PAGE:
February 5th, 2013 by Gage Pacifera
I recently put up a cool little web site for one of my clients. It’s the first site that I’ve done with a “mobile first” approach, meaning that my primary concern was optimizing the user experience for smaller-screen mobile devices. The site turned out great and I learned a few new tricks.. see details below. The content is restricted to registered users, so I can’t show off the live version, but you can check out some of the screenshots I’ve posted here.
One Layout to Rule Them All
(note: it’s possible that I’m kind of excited about The Hobbit right now)
I don’t know if this site actually qualifies as “responsive” because almost all of the same CSS is being applied to all versions of the site. I did make a few small layout changes based on screen size (like some font sizes and some spacing) but by and large users see the exact same code and the exact same content on both small and large screens. The site was designed in such a way that we didn’t need to make any significant changes to the layout based on screen size. I used percentage widths and em units wherever possible and set pixel-based maximum widths on content containers.
The design was done by local designer Sze Wa Cheung. She did a great job creating an elegant, simple design that works well on mobile as well as desktop. She made my job of coding up the layout really easy. When we were discussing the design for this project, I mentioned that typography and spacing are key for mobile sites, and she did a really excellent job with those elements. She’s a recent PSU grad and does freelance work, btw.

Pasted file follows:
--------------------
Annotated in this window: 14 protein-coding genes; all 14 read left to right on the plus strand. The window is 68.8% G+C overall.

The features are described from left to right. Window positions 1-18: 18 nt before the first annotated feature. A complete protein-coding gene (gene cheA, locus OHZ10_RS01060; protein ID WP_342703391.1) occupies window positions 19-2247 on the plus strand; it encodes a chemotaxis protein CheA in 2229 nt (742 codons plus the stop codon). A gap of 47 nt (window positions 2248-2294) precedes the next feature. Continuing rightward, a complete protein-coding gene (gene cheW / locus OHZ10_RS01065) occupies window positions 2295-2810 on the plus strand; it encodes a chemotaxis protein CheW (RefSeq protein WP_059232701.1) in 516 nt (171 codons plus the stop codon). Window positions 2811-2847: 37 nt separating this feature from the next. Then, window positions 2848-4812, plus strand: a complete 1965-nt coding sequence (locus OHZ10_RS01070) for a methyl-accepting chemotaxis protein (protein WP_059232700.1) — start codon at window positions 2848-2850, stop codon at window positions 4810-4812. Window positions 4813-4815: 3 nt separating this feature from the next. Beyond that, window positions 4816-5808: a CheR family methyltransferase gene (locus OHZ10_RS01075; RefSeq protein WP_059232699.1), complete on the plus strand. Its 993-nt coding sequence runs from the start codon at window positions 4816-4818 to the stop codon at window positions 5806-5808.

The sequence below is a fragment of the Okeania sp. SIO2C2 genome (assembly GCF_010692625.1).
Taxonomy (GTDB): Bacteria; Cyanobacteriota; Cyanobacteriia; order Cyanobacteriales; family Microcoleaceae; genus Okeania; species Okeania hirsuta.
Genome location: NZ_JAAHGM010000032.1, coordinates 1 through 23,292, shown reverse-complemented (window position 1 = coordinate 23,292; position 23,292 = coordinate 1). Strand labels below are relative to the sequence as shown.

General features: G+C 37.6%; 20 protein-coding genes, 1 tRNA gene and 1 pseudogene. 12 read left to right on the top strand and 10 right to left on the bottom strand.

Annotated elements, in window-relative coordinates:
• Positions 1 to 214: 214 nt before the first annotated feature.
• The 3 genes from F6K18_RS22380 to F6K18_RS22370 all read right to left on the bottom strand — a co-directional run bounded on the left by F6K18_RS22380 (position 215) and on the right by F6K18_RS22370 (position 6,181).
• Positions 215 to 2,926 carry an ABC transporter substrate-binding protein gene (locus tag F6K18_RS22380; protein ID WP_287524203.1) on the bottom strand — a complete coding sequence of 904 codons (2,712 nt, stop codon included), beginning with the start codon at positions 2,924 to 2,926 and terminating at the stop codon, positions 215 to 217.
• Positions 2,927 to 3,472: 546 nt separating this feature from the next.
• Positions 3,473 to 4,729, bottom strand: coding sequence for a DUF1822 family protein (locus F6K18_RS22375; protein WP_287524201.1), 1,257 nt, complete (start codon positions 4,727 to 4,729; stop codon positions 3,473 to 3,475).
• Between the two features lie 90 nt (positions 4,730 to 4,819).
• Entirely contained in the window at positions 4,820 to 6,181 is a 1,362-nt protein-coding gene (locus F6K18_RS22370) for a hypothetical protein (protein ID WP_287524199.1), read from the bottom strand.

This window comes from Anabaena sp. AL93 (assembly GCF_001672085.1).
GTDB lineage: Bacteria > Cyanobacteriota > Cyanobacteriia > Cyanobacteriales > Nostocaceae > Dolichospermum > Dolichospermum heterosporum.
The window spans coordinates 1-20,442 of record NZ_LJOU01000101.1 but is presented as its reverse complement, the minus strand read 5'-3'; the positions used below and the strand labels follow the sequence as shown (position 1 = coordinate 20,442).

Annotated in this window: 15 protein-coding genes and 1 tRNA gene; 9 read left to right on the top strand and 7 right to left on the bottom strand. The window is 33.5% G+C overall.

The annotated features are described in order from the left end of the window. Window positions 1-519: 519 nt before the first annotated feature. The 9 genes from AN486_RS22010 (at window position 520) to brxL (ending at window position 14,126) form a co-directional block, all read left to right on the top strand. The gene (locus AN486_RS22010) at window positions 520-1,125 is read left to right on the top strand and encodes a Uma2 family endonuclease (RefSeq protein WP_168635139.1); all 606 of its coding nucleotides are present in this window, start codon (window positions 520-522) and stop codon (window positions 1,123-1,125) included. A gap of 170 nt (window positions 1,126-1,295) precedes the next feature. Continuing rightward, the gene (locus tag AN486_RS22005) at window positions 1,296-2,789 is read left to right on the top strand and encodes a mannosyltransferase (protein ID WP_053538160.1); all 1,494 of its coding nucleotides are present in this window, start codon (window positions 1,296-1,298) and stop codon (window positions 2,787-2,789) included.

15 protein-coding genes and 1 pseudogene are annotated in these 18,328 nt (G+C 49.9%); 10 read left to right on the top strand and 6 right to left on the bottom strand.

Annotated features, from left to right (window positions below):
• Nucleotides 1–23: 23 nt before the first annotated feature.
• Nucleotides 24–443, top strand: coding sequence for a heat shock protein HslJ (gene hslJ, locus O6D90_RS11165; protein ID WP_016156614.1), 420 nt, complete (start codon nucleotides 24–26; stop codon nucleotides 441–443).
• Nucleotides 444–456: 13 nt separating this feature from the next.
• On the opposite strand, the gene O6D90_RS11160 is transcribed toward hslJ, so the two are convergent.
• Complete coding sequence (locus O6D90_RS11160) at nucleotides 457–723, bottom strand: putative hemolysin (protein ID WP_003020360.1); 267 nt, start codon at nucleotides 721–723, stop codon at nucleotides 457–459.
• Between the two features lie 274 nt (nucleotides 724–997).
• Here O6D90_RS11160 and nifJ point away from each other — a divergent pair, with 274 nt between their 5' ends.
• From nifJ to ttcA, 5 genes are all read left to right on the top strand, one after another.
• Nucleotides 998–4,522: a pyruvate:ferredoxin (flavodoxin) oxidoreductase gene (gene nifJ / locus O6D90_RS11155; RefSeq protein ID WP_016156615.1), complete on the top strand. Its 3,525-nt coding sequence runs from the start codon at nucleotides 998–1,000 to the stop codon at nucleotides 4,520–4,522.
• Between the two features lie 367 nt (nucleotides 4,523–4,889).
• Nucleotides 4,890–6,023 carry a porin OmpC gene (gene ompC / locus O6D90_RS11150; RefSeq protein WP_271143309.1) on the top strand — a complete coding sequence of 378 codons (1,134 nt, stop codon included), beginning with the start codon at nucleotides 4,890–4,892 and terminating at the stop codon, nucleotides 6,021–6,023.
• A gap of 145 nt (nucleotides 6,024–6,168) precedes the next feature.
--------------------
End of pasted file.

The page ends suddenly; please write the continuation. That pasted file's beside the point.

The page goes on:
There are a couple levels of navigation on the site. There is a top menu that has a listing of reports (the main content of the site) and also a listing of auxillary materials. The menu is a dropdown menu and I have mixed feelings about dropdowns on mobile sites. While dropdown menus are great for conserving precious screen space, one doesn’t necessarily expect to see a dropdown on a mobile device (users expect simpler navigation on mobile) and the interaction is complex enough that it can cause usability issues. But here we rolled with it and I think it does work pretty well.
Another level of navigation is an intra-page navigation bar that affixes itself to the bottom of the browser window. The links in this bar jump to the various sections of the page. A couple things I’m proud of here:
- The links (and also the section breaks, for that matter) are generated dynamically based on the <h1> headings in the page, so no need to hard-code this menu on a page-by-page basis
- When you click on a link, you get a cool animated scrolling effect that brings you to the link target. I happen to think this is awesome.
- The link titles change based on screen width. If the screen is wide enough and the section titles short enough, you’ll get to see the full titles of the section. If not, then those links get condensed down to roman numerals.
Another feature we implemented as part of our mobile first approach is initially hiding content that appears in the various sections until the user chooses to show it. Without this feature, a mobile user might tire of scrolling and never scroll down enough to see all of the section titles. By initially hiding the content and just showing a heading and description, the user can quickly grasp all sections of a page and once informed of that, can choose which to read.
Registered Users Only
The other interesting part of this site is that it needed to have a system for registering and doing access control for subscribers. For this functionality I used the WordPress plugin WP-Members (more on that plugin here). It fit the bill: we were able to add user sign up forms, allow users to log in, change their account info, reset password, and have new user registrations be approved or disapproved by admins using a fairly intuitive UI. Site administrators and subscribers get email notifications at various key points of that process.